Maternal Supportive Behavior, Cognitive Talk, and Desire/Emotion Talk at 24 Months: Distinct Factors and Differential Antecedents

Allison Jessee, Nancy L. McElwain, Cathryn Booth-LaForce

Research output: Contribution to journalArticle

Abstract

Objective. Mental-state talk is an important aspect of parenting, but it is not clear whether this type of talk is structurally distinct from behavioral support or sensitivity. Although assessment of sensitive, supportive behavior captures a mother’s responses to her child’s needs, mental-state talk assesses a mother’s consideration of (and comments on) her child’s inner world. This study examined the structure and antecedents of mental-state talk, behavioral support, and sensitivity. Design. Data from the NICHD Study of Early Child Care and Youth Development were used, and mothering was assessed during a laboratory session when children were 24 months old (N = 1114). Results. Confirmatory factor analyses provided support for the hypothesized three-factor model, in which maternal supportive behavior, cognitive talk, and desire/emotion talk formed distinct factors. Furthermore, maternal depressive symptoms assessed at 1 and 6 months predicted less supportive behavior, whereas traditional parenting beliefs assessed at 1 month predicted lower levels of all three mothering outcomes. Conclusion. Maternal talk about mental states is a unique component of parenting, and cognitive talk is distinct from desire and emotion talk.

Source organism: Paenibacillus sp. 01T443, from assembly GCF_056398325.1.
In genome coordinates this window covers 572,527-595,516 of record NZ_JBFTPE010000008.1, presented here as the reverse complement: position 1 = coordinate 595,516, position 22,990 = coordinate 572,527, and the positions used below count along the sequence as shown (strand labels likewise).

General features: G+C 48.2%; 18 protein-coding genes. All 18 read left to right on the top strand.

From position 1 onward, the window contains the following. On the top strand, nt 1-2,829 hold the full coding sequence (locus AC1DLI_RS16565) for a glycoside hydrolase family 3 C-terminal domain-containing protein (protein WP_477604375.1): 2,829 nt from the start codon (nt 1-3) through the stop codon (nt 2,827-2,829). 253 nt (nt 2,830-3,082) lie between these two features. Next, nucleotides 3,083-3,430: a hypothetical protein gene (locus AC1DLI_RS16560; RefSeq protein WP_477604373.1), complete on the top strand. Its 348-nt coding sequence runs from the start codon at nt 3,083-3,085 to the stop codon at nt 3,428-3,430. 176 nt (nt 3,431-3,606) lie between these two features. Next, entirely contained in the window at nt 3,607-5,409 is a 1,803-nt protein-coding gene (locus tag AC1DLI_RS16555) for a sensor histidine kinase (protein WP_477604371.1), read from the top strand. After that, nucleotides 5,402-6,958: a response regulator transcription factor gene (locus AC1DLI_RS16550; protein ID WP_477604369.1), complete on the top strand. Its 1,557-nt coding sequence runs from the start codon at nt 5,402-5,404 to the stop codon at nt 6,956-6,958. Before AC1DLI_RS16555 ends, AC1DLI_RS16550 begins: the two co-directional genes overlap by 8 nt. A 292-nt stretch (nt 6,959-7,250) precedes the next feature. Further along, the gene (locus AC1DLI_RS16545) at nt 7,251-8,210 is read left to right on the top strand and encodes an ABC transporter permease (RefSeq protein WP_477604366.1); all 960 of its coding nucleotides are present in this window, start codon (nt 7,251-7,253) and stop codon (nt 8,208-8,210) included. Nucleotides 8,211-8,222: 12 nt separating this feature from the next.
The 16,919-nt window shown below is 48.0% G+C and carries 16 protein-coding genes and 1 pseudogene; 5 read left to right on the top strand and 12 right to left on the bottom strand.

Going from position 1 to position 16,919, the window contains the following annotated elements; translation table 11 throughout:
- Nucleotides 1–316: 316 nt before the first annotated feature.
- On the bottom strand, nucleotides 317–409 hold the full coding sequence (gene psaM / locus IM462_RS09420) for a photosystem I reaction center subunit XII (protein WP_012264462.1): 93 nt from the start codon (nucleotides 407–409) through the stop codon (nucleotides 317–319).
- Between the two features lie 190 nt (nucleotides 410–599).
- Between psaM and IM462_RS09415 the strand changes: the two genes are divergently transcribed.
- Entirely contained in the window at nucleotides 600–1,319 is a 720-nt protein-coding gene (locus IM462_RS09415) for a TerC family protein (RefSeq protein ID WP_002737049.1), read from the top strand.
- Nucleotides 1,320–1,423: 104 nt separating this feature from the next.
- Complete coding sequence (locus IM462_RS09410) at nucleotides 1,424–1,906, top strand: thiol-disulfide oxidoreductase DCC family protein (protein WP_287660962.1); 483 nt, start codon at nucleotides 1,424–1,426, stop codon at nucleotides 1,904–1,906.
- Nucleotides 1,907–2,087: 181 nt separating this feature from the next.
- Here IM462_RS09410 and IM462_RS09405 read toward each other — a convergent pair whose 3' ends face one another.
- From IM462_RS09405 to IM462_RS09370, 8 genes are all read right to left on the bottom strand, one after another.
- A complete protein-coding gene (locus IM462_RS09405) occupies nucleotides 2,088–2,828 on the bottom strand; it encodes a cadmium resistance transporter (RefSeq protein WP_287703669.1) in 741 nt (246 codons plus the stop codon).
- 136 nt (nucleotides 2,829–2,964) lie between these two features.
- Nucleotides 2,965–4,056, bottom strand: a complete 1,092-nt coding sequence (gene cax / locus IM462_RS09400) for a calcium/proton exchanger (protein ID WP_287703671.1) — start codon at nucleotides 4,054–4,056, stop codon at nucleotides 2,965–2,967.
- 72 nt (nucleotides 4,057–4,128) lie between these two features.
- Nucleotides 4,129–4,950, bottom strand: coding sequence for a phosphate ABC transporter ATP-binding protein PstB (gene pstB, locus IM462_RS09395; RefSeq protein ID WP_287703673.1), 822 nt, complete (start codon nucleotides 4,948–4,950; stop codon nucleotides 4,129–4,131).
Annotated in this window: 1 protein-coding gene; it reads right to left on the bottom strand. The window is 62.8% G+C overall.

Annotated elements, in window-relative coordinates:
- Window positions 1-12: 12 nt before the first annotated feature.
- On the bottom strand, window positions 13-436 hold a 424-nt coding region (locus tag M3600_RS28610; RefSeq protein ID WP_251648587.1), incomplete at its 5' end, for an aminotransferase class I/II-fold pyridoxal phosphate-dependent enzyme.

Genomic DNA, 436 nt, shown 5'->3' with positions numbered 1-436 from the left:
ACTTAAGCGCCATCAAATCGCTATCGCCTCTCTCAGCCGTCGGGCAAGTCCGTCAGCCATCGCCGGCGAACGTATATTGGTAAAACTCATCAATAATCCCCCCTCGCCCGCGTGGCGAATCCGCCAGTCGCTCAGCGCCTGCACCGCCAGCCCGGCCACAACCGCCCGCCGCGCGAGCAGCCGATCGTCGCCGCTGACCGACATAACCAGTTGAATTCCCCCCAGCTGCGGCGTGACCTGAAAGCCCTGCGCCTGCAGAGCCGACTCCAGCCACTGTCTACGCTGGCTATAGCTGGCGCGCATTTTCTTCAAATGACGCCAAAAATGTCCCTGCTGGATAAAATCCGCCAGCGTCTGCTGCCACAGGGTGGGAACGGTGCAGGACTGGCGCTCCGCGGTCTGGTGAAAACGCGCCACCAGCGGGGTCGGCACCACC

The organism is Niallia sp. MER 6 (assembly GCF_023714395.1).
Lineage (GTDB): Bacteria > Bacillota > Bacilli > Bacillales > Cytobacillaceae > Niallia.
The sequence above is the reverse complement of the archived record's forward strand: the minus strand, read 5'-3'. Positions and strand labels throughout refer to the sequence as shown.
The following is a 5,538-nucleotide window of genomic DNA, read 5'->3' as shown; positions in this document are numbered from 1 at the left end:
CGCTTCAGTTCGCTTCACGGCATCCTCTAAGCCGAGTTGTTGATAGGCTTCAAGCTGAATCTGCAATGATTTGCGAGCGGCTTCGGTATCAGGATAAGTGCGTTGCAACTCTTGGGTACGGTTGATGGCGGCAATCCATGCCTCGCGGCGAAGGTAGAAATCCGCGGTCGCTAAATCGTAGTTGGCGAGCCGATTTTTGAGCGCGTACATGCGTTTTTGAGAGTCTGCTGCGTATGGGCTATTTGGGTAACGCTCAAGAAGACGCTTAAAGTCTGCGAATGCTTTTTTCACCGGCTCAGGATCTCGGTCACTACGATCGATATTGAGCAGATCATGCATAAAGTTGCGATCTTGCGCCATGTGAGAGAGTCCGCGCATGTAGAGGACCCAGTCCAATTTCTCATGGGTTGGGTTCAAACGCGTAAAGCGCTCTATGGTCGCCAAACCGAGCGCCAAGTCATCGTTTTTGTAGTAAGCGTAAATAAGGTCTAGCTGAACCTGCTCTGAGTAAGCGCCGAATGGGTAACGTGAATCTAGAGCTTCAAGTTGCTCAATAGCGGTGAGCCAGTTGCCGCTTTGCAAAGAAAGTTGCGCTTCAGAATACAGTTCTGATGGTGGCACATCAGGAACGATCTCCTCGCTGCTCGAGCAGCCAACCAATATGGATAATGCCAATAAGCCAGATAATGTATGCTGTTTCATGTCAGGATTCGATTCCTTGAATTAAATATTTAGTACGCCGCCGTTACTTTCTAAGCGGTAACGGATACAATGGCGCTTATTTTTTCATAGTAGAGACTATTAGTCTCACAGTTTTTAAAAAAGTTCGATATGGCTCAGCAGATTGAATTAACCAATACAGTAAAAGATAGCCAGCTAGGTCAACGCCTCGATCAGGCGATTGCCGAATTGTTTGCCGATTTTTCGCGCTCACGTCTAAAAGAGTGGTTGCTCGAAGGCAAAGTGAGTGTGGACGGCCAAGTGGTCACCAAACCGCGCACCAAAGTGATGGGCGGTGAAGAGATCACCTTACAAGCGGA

Original languageEnglish (US)
Pages (from-to)63-86
Number of pages24
JournalParenting
Volume16
Issue number2
DOIs
StatePublished - Apr 2 2016

ASJC Scopus subject areas

  • Social Psychology
  • Education
  • Developmental and Educational Psychology

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